Blade And Cylinder 2

Blade (left) is one of two Renaker towers approved in July

Renaker wins on mixed day for Manchester developers  

After months without a full planning committee, the city council made up for lost time with a four-hour meeting on Thursday in which it granted consent for a pair of Renaker skyscrapers, approved one of Vita’s co-living towers on Water Street but not the other, and deferred Downing’s plans for a 45-storey block on First Street. 

All of the schemes had been recommended for approval by Manchester City Council last week.

Renaker’s dual-tower success 

Blade And Cylinder

The towers were designed by SimpsonHaugh

The developer won approval for a pair of 52-storey towers comprising 890 apartments, as part of the Great Jackson Street regeneration zone on the fringes of Manchester city centre. 

The SimpsonHaugh architects-designed skyscrapers, named Blade and Cylinder, form the second phase of Renaker’s Crown Street development close to its other project Deansgate Square, and will offer one-, two- and three-bedroom apartments across 950,000 sq ft of residential space. 

The plans, submitted in April, also include a 210-place primary school, three-level basement car park and a public park. The site covers 2.7 acres and is next to Chester Road roundabout and Mancunian Way.  

TPM is the landscape architect. DP Squared is the structural engineer, MEP Design is providing building services and Heritage Architecture is also on the project team.   

Vectos, Hoare Lea, WSP and Erap are consulting on transport, fire, fluid dynamics and ecology respectively.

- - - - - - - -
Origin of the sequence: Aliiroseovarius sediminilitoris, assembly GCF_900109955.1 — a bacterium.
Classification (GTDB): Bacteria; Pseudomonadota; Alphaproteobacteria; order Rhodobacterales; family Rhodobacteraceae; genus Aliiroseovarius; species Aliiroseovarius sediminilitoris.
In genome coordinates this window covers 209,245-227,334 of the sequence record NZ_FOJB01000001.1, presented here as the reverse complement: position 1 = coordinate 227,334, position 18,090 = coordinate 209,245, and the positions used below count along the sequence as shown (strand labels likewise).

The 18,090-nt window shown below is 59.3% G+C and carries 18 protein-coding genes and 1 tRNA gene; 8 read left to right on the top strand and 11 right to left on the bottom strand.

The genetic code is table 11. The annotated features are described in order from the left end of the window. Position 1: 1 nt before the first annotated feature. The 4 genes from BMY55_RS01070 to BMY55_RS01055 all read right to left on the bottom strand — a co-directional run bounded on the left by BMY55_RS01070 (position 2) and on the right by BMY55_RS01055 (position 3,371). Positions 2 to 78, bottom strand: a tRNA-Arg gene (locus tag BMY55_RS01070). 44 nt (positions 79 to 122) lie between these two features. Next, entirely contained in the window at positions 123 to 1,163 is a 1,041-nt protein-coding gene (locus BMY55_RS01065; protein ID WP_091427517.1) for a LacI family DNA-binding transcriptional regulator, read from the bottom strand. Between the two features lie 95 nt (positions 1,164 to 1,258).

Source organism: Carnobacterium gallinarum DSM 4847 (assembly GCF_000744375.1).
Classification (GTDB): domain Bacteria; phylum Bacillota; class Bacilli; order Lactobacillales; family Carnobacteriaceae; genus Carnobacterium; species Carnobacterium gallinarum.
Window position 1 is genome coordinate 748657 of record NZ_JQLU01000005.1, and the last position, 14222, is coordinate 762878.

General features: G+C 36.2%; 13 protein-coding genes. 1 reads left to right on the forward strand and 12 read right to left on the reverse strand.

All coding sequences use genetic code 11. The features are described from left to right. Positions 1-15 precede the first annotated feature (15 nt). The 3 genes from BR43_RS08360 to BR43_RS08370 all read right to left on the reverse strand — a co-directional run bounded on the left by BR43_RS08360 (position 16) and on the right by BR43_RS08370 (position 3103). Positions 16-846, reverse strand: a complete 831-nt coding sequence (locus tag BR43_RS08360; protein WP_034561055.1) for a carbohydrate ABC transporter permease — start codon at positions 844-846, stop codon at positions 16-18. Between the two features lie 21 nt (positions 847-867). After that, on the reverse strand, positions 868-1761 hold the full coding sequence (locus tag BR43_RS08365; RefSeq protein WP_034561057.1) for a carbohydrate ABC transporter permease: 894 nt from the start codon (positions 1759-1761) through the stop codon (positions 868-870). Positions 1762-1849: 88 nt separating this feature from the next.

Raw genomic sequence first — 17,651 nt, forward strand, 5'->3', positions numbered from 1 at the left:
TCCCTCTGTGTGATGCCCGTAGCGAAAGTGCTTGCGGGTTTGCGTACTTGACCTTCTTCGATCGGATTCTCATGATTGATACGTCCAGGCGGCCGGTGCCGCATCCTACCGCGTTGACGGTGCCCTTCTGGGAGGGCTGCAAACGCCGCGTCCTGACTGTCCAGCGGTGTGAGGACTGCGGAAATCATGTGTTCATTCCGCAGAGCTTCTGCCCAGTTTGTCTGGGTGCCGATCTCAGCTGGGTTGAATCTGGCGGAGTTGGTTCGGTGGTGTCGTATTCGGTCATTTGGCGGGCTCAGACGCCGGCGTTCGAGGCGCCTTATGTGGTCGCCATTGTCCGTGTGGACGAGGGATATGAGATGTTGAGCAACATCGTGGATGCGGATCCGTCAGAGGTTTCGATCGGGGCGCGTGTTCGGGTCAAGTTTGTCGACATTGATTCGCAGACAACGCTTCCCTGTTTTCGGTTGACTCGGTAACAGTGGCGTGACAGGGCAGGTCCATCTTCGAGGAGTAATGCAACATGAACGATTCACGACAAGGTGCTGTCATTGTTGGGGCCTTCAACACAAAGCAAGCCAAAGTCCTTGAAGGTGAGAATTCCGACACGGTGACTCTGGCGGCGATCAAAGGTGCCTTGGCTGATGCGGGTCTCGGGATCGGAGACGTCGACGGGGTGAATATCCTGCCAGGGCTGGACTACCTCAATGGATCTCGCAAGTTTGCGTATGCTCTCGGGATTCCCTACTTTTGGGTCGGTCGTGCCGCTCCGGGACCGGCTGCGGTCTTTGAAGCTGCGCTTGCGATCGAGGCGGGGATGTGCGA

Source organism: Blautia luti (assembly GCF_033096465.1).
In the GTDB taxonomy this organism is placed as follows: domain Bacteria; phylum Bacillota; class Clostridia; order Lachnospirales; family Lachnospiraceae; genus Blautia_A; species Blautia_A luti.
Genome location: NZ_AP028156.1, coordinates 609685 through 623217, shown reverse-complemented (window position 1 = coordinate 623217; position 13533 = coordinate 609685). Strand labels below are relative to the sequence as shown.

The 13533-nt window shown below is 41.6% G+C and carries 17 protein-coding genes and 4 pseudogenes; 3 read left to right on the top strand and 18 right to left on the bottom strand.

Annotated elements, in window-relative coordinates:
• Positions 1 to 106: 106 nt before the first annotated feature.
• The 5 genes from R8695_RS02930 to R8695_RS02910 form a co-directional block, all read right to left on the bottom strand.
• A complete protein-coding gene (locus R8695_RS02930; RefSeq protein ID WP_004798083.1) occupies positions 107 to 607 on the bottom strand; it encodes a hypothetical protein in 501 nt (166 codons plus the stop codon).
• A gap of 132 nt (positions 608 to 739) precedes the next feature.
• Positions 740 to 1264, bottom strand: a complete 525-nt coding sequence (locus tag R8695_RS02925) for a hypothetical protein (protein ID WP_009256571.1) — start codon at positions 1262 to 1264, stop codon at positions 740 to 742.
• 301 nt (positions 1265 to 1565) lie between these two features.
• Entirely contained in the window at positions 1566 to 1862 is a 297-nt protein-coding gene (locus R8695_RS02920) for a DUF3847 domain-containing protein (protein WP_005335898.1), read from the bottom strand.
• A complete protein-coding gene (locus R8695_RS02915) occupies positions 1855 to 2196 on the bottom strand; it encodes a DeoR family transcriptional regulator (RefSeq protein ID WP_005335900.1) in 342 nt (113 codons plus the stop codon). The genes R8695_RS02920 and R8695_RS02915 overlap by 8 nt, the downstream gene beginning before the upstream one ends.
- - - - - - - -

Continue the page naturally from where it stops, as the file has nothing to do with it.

Deloitte Real Estate is the planning consultant for the project. 

Mixed bag for Vita’s Water Street co-living scheme  

Union Living Towers 2

The two Vita towers Credit: Our Studio

Also approved was the larger of the housebuilder’s two proposed co-living blocks on Water Street. The 36-storey tower will provide 806 bed spaces across 188 two-, three- and four-bedroom flats. 

A second proposed tower, at 32-storeys, was not approved but will be revisited by the committee at a later date. 

Vita, which would deliver the blocks under its Union co-living brand, bought the two sites from developer Allied London last year. Allied had prior consent for a similar two-tower development, planning for which was approved in 2017. 

The architect for Vita’s project is Denton Corker Marshall and the planning consultant is Deloitte Real Estate. 

Deferral for Downing cluster

Downing 8

The buildings would provide space for 2,224 residents

The developer’s plans for a 2,224-bedroom co-living scheme within the First Street regeneration zone had been heavily criticised by councillors in the neighbouring Hulme ward, and those concerns were reflected in the outcome of Thursday’s meetings as members voted to defer the scheme pending a site visit. 

Downing bought the plot from investment manager Patrizia last March for around £18m and wants to build a 45-storey tower alongside three stepped blocks of residential. 

  • Of the three blocks, one, located on the corner of Hulme Street and Wilmott Street, would step up in height from 10 to 18 storeys and then again to 22.  
  • A second, at the corner of Chester Street and Wilmott Street would rise from 18 storeys, to 22 and finally up to 26.  
  • The third block, fronting Mancunian Way, would decrease from 17 storeys to 13 and then 10, stepping down from the road towards the centre of the site.   

The flats would be split between 11 accommodation types, ranging from compact studios to five-bedroom apartments.  

The co-living proposals include 1,113 apartments, divided between one-, two-, three-, four-, and five-bedrooms, along with 1,091 studio apartments. 

SimpsonHaugh is the architect and Deloitte Real Estate is the planning consultant.

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